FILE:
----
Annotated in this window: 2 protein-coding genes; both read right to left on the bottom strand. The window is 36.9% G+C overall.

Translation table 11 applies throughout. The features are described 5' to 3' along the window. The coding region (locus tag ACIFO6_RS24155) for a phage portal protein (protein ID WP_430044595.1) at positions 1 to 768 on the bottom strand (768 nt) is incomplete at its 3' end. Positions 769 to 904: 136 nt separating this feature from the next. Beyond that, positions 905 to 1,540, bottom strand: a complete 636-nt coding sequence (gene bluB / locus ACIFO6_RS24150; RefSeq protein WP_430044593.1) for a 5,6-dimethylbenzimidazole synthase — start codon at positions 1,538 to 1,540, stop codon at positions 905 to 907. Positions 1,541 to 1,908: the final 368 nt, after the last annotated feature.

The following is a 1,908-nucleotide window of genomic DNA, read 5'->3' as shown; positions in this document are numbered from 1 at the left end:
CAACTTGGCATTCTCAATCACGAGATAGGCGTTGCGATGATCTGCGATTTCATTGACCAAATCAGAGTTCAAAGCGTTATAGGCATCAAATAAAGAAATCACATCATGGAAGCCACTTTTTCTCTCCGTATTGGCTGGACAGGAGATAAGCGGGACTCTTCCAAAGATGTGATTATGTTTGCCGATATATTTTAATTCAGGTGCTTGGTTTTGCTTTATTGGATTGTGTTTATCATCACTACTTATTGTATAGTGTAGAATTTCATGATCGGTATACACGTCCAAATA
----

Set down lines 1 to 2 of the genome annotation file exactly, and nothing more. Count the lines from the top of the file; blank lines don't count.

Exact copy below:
Annotated in this window: 2 protein-coding genes; both read right to left on the bottom strand. The window is 36.9% G+C overall.

Translation table 11 applies throughout. The features are described 5' to 3' along the window. The coding region (locus tag ACIFO6_RS24155) for a phage portal protein (protein ID WP_430044595.1) at positions 1 to 768 on the bottom strand (768 nt) is incomplete at its 3' end. Positions 769 to 904: 136 nt separating this feature from the next. Beyond that, positions 905 to 1,540, bottom strand: a complete 636-nt coding sequence (gene bluB / locus ACIFO6_RS24150; RefSeq protein WP_430044593.1) for a 5,6-dimethylbenzimidazole synthase — start codon at positions 1,538 to 1,540, stop codon at positions 905 to 907. Positions 1,541 to 1,908: the final 368 nt, after the last annotated feature.